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This article was published 4/5/2017 (1839 days ago), so information in it may no longer be current.
True North Sports and Entertainment Ltd.'s decision to bar patrons from re-entry at future MTS Centre events was the talk of the town Thursday.
Talk radio, social media and Internet message boards were buzzing as Winnipeg Jets fans (and non-fans) weighed in on the new policy's impact on smokers, MTS Centre washroom and concession lines and losing the option to run down the street mid-event for less-expensive beer.
The word "greed" was invoked many times to describe the corporate entity that owns and operates the MTS Centre, the National Hockey League's Jets and the American Hockey League's Manitoba Moose. Even the Jets' official Twitter page was littered with nasty replies from those unhappy with the decision — or the franchise's stated rationale behind it — that comes into full effect Sept. 1.
The furor, however, is likely to be short-lived, Mount Royal University professor of sports management David Legg said Thursday from Calgary.
"Professional sports franchises are dependant on the goodwill of their customers. They are almost solely dependant on that, so they have to be very cautious and wary of decisions they make that may upset their customer base, balanced with risk management and being a business and trying to generate revenue," he said.
"It is important to recognize, too, sometimes that those that are most vocal may just be the minority. Whereas, the majority may like it or not really care too much."
The timing of the announcement — months in advance of the start of the 2017-18 pro hockey season — was calculated to give patrons time to adapt, and vent, True North spokesman Rob Wozny said in an email.
"We recognize the no re-entry policy transition may be disruptive to some of our patrons in the beginning. Based on this same transition in other NHL markets, we anticipated a wide range of opinions and comments in the public and on social media," the email said.
"With the significant 2017 MTS Centre concourse renovations, enhancements to our food and beverage offerings, and to further align with increased security protocols of the NHL, we determined now was the best time to update our re-entry policy to a no re-entry policy, providing as much notice as possible to our patrons."
Despite the local uproar, the best thing for the Jets to do is to stay quiet on the subject, Legg said.
"From a business perspective, it does seem a bit ludicrous... you don't want your patrons spending their money on food and beverage (anywhere) other than your facility," he said.
"I don't think there is a lot of benefit for the team to get into a conversation on Twitter with angry fans. The smart move is to be public about why the decision was made, recognize that inconvenience may be caused and that they are apologetic for that... however, sometimes change has to happen."
On Wednesday, True North it was adopting a no re-entry policy to better align the MTS Centre with NHL security requirements and "have greater control of the air temperature year-round" in the 13-year-old arena. During a media gathering later in the day, Kevin Donnelly, senior vice-president of venues and entertainment, name-dropped the Calgary Flames and Edmonton Oilers as NHL franchises to recently make similar moves.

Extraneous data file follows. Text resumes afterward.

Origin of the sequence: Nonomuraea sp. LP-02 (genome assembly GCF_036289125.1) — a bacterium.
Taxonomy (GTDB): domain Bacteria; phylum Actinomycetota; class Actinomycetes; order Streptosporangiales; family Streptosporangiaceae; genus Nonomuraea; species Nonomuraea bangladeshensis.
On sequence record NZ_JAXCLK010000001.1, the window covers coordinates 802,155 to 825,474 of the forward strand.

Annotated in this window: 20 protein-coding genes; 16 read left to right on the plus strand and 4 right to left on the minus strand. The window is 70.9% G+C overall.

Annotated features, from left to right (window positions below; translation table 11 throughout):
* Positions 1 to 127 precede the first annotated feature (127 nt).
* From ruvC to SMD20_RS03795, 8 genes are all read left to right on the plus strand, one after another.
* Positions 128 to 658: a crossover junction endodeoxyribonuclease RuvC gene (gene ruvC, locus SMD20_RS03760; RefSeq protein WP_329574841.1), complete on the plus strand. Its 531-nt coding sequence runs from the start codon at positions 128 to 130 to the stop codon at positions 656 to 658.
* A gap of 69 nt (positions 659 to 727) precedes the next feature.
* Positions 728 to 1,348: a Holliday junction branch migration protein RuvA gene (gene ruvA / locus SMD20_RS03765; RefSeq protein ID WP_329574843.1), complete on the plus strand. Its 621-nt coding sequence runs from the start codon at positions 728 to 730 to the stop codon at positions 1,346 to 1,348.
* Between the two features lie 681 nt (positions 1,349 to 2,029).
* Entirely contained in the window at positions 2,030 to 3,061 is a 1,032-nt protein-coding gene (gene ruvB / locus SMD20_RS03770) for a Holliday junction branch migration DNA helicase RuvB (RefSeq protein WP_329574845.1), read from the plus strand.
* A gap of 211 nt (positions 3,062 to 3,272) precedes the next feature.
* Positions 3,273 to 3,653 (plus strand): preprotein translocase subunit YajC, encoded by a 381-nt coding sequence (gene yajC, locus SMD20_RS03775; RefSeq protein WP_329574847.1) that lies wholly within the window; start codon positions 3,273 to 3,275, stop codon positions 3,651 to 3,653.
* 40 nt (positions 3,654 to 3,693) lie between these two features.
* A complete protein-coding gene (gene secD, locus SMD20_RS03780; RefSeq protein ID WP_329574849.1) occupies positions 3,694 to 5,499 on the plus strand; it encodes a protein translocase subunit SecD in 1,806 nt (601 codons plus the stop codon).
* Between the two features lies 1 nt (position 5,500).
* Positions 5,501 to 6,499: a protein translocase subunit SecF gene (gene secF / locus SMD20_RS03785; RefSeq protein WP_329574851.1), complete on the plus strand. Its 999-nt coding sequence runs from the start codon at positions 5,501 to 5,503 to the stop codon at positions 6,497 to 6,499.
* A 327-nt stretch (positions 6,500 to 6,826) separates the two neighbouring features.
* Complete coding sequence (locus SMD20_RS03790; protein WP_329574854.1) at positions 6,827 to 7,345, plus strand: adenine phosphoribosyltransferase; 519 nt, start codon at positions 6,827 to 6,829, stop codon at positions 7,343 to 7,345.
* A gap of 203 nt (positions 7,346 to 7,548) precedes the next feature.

On Thursday, Tim Shipton, senior vice-president of communications with the Oilers Entertainment Group (which operates Rogers Place and owns the Oilers and the Western Hockey League's Edmonton Oil Kings), would not go into detail on the transition the franchise made when moving into its brand-new facility last fall.
"When it came to creating a no re-entry policy at Rogers Place, we did a lot of research and in the NHL... teams had already implemented a similar policy," Shipton said in an email. "Safety for our guests is our No. 1 priority and we felt it was appropriate for our guests to implement this best practice. Thanks to the co-operation of our guests, we feel it’s gone quite smooth so far."
The Flames did not respond to a request for comment.
Based on data collected by the organization, True North said Wednesday the no re-entry policy will impact about 1,500 Jets patrons per game, roughly 10 per cent of those in attendance. That number does carry some weight, Legg said, so True North will have to keep its ears open while sticking to its guns on the new rules.
"Ten per cent is not an insignificant group. So I think the Jets have to be wary of that and look at ways to be creative... so fans will have a satisfactory and exceptional experience at the rink (while) mitigating risk and also increasing revenues. As a business, that is normal practice," said Legg, a former president of the Canadian Paralympic Committee.
"If you are a business, you want to try to minimize risk. (Modern arena security practices are) an added inconvenience to the patron, however, I think most rinks recognize they are also responsible and liable for the safety of their patrons, so they are taking steps to try to minimize risk," he said.
"Now when I go to games, I know it is going to be there, I expect it and it doesn't necessarily bother me, whereas perhaps the first few times it did.
"I think (the anger in Winnipeg) will blow over fairly quickly... If the Jets go on a winning streak, I think that cures all ills right there."